From the thickness of the upright steel to the accessories to the hole spacing and everything in between these machines are similar. Even the price is, at first glance, similar until you realize that spotter arms and upgraded accessories come in at the $450 price tag with the Titan. The Rogue SML-2, on the other hand, will have to be upgraded, either at, or after purchase making it a considerably more expensive option.
It must be understood, though, that you may deal with issues in getting the rack from their warehouse to your door. If you’re patient, however, the lower price is often worth it for most people.
We went through the reviews on Titan’s site, and although Titan screens their reviews (meaning they remove the negative ones...a reason we allow you to review products on our site) this is what one reviewer had to say in comparing the X-3 from Titan to the Monster Lite Series from Rogue:
“(Rogue) Monster Lite does have prettier paint, prettier welds, right/left configured J hooks, and it's made in the USA. X3 paint is good enough (paint on either is going to suffer through the use of the rack), welds are professional-looking.”
Essentially, if you notice details, you’re going to want to stay away from Titan, generally. However, if you just want something that works, the price is hard to say no too.
The bottom line is that if you have the money, you go with Rogue or Sorinex or someone similar. If you are more budget-conscious and don’t mind the lack of a warranty and after the sale support, then the Titan X-3 is a great choice.
The FringeSport Garage Series Squat Rack is a cheaper, more basic squat stand than our other picks, but it works. Coming in at about $250 and with considerably cheaper accessories, this is the perfect stand for the budget-minded trainee. Add to that the free shipping that is consistently offered at FringeSport and you have a great bargain (especially considering FringeSports customer service. Shoot them an email after you order and tell them Coop sent you and they’ll likely throw in a free banner.)
Now that you have heard about the terrific price, you are probably wondering about safety and quality. The FringeSport is made with 2” x 3” 12-gauge steel which, though lower quality than the previously mentioned stands, is more than enough strength for virtually any garage gym (if you’re a powerlifter, I wouldn’t suggest a squat stand anyways.) It comes with a pullup bar and dip horns and spotter arms can be bought separately (we suggest both and if you’re going to bench, please do not do so without spotter arms.) Even with the purchase of these, the rack is considerably cheaper than our other budget pick, albeit with fewer features and thinner steel.
The main thing that you want to be aware of when looking at more budget-friendly exercise equipment is the safety factor. If you spend less money, does the quality of the equipment go down so far that it is no longer worth the purchase. In the case of the FringeSport Squat Rack, the answer is no. There are available spotter arms, j-cups, high-quality steel, and sturdy construction that make this not only a budget-friendly rack but also a safe one.
Cheapest Pick: CAP Barbell FM-905Q Power Rack Squat Stand
If you are just starting your weight training journey, do not lot lift a lot of weight, or are hoping to upgrade to a new rack soon, then the CAP Power Rack Squat Stand might be for you. Available for purchase at Walmart or Amazon near you for right at $100, the price is right. The problem is that not much else is. It can only hold up to 300 pounds, and it does not hold this weight very well. It is constructed with higher gauge steel (higher is actually worse in this case if you were wondering) which means it could bend and break more easily than other racks.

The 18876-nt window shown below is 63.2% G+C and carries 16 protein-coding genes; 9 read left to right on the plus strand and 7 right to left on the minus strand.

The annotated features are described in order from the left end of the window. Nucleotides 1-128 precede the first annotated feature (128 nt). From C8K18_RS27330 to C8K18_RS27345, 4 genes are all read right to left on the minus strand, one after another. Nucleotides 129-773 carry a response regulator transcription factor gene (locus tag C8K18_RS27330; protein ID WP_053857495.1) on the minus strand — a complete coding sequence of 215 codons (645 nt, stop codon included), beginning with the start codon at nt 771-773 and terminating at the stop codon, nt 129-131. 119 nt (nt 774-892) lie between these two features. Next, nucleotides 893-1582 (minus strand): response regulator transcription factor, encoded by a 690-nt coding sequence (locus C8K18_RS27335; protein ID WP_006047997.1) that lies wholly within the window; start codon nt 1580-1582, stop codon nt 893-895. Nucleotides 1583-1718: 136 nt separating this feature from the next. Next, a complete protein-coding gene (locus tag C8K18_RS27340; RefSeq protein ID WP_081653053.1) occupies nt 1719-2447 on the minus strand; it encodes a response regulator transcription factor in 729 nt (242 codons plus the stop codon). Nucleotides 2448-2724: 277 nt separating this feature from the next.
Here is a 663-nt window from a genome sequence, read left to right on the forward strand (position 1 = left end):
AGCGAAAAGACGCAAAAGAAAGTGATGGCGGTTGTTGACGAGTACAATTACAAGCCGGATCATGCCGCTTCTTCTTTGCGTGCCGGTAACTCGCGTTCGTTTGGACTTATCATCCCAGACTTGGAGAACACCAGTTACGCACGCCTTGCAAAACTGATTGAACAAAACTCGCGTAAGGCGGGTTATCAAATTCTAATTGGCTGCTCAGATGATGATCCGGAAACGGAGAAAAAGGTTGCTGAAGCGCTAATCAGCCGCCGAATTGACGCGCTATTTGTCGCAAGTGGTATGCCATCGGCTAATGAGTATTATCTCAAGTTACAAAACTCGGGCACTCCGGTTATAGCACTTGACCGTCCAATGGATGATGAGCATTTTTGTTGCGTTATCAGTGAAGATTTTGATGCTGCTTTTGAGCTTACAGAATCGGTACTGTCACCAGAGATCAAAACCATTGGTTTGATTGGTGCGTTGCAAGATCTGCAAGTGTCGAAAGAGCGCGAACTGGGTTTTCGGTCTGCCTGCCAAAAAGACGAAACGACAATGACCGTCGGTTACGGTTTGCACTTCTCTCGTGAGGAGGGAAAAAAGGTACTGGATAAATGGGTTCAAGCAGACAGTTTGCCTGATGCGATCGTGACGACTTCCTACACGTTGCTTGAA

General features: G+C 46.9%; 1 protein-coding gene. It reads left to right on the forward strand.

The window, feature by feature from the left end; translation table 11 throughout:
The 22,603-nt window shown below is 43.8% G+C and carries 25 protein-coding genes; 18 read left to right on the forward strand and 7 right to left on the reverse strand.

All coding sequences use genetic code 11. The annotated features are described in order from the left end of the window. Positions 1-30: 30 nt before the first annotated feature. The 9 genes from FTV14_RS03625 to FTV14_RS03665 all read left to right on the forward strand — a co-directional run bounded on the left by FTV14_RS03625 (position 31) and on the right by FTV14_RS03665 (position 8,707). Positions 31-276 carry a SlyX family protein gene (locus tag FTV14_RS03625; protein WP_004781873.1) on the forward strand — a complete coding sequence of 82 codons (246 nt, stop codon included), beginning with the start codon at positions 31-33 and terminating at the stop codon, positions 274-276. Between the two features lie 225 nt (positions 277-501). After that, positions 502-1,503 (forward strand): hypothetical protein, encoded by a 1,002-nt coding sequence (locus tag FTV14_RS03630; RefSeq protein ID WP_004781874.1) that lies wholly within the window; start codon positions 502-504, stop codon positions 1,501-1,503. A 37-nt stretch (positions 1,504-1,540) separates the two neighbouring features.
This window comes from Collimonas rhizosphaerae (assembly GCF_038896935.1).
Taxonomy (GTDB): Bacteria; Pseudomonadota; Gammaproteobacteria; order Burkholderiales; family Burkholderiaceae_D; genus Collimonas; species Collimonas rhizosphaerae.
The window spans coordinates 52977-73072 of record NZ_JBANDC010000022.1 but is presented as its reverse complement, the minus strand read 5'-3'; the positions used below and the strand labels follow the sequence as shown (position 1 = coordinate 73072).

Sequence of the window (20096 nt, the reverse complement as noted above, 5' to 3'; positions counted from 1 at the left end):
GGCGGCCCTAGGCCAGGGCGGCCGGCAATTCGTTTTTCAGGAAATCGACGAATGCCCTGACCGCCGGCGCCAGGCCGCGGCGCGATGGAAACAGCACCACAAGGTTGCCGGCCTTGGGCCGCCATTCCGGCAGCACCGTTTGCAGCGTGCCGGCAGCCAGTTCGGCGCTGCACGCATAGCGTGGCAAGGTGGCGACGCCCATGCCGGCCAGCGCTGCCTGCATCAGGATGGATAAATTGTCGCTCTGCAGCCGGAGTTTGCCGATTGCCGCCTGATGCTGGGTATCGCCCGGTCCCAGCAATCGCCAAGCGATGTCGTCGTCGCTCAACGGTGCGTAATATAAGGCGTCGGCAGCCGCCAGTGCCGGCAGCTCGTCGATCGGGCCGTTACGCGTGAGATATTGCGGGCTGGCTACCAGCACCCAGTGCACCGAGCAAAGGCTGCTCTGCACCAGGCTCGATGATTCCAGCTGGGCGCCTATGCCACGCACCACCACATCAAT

This rack made the review only because there are some people out there who are just starting to lift and are wondering if lifting is for them. If this describes you and you do not want to pay an arm and a leg for a rack that you may not be using in a couple of weeks, then definitely try this out. But, understand that when you taste the sweetness that is training in your own home, you’ll want to upgrade. Thankfully, because this rack is so cheap, you can either resell it or give it to a friend that’s constantly bugging you about what home gym equipment you have.
Fold-Away Squat Racks are a newer type of squat rack that has cropped up due to the large number of people starting garage gyms. In most cases, they're as sturdy, if not sturdier than power racks. Although they often only have two posts, they have a lot of customization options available and there's a variety of different ways that the rack fold-away. All of this said, the most legitimate reason to have a fold-away rack is that you want to park your car in the garage.
Top Pick: PRx Performance Profile Rack
As previously stated, a fold-away rack is only worth having if you actually fold it away. Unfortunately, due to the amount of adjustments required, most fold-away racks never actually get "folded away." That is not the case with our top pick. The PRx Performance Profile Rack is by far the best fold-away rack on the market.
This rack’s stability, foldability, and overall usability make it an even better rack for most people seeking a collapsible rack but at an even higher price of around $750.
We’ve reviewed the PRx Profile Rack (and bench) in-depth and constantly recommend them to those seeking a great rack that also folds away. Although the components used in the PRx Racks aren’t superior to those used by Rogue and others, what separates them is the patented fold-away system. No other rack on the market folds-away as easily and simply as PRx Racks and they’ve literally built their entire business on this element (getting a deal on Shark Tank also helped.)
Although having a fold away rack like our other picks is nice, what we’ve found is that a majority of users with them in their home gyms simply leave them unfolded due to the difficulty and time involved in putting them away. With the PRx Profile Racks (Pro or Regular) they fold up so easy that you’ll rarely leave them folded out for an extended period of time—which is exactly how collapsible racks were meant to be used. If you’re not ever going to fold the rack away, there’s little reason to get one as they’re more costly and less functional than a full power rack that would take up the same space when assembled.